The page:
Soccer star’s discrimination claim kicked out
May 2, 2016
A recent decision of the New South Wales Civil and Administrative Tribunal (‘NCAT’) has dismissed the claim of a female football (soccer) player who alleged she had been discriminated against on the basis of her caring responsibilities.
The Applicant was a last minute selection by the Respondent, Football Federation Australia, to play for the Matildas football team on a tour of the United States of America in 2013. The Applicant was not engaged under a ‘Matildas Playing Contract’ but was offered a place in the touring team.
At the time, the Applicant was the primary carer of her 11 month old daughter, and when offered the place on the touring team, raised the question of costs to provide care for her daughter. Given the short time frame that the Applicant was provided with before the tour commenced (only three weeks) and the needs of her infant daughter, she considered that her only option was to bring her daughter on tour with her, along with her mother, to care for the child.
When on tour, the players received a daily allowance of $150 with a further $500 if they were selected to play in a match. The Applicant estimated that her child care costs would be approximately double what she estimated she would earn on tour.
The Respondent denied that it was its responsibility to pay the costs and that if costs were incurred, the Respondent would not reimburse her.
The Applicant went on tour accompanied by her daughter and mother and fulfilled her team duties. The Applicant paid the child care costs and was later reimbursed by the Professional Footballer’s Australia hardship fund.
On returning to Australia, the Applicant made a complaint to the Anti-Discrimination Board alleging that the Respondent had indirectly discriminated against her on the ground of her ’responsibilities as a carer’ in the area of employment in contravention of s.49V of the Anti-Discrimination Act 1977 (NSW) (‘the Act’).
The basis of her complaint was that she alleged that the Respondent required her to comply with a requirement (that she be wholly responsible for any alternative care arrangements and costs while on tour) with which she could not comply and was not reasonable in the circumstances.
The Applicant submitted that the ‘requirement or condition’ that she was required to comply with was in one of two forms:
- That players undertaking the tour be wholly responsible for any alternative carer arrangements occasioned by the Tour and the costs thereof.
- That players undertaking the tour be wholly responsible for any alternative maternal care arrangements for an 11 month old infant occasioned by the Tour and the costs thereof.
The Respondent submitted that it did not require the Applicant, or any other player on tour, to comply with such a requirement or condition. The Respondent argued that the Applicant’s decision to bring her daughter and mother on the tour was a private matter.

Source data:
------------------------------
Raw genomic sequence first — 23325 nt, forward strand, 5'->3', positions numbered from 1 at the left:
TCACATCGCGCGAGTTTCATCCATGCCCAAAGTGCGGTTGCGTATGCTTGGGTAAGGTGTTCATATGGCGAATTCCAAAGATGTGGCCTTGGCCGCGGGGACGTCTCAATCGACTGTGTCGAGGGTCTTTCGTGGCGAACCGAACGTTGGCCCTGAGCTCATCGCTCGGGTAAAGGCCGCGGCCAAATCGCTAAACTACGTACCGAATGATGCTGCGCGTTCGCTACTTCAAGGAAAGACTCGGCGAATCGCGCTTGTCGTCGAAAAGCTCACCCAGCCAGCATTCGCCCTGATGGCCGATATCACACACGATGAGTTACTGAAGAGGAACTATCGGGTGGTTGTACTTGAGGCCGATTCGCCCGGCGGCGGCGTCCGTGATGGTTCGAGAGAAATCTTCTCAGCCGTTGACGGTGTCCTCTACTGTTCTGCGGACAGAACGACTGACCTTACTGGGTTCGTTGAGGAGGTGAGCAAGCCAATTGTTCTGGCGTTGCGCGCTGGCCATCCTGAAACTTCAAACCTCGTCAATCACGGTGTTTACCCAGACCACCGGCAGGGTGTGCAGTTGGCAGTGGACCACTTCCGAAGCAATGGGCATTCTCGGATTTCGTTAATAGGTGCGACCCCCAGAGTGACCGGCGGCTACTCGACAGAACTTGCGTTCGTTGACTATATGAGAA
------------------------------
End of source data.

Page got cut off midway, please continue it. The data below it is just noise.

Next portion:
The claim proceeded to a hearing before NCAT and was ultimately dismissed on the basis that the Applicant did not establish that it was a ‘requirement or condition’ that was imposed on her by the Respondent that she be responsible for and pay for carer arrangements on the tour.
NCAT considered the meaning of ’requirement or condition’ and held that the words should not be given a narrow or technical construction, and need not be explicit but may arise implicitly as a practical reality.
NCAT did not accept the Respondent’s submission that it was a ‘private matter’ and held that they did implicitly require the Applicant to be responsible for carer arrangements and costs while on tour.
However, as indirect discrimination under the Act requires the decision-maker to decide whether a substantially higher proportion of those without a characteristic (that is, those without carer responsibilities) are required to comply with the ‘requirement or condition’, NCAT needed to compare the Applicant to the other players as a base group.
As the Applicant was the only player to whom this applied to and no other player was required to comply with such a ‘requirement or condition’, the comparison was difficult. It was held that the Applicant could be a group of one for the purposes of the comparison; however, the Respondent could not be held to have discriminated against the Applicant as no other player was found to have been required to comply with the ‘requirement or condition’. In dismissing the proceedings, NCAT made the following comment:
… the Act does not provide a remedy for all forms of discrimination. To find that the Federation, as alleged, had unlawfully discriminated against Ms Garriock would, in our view, impermissibly strain even the most liberal interpretation of the provisions pursuant to which her claims have been brought. Accordingly, we must dismiss the complaint.
Authored by Jenna Pervan, Associate, Sydney
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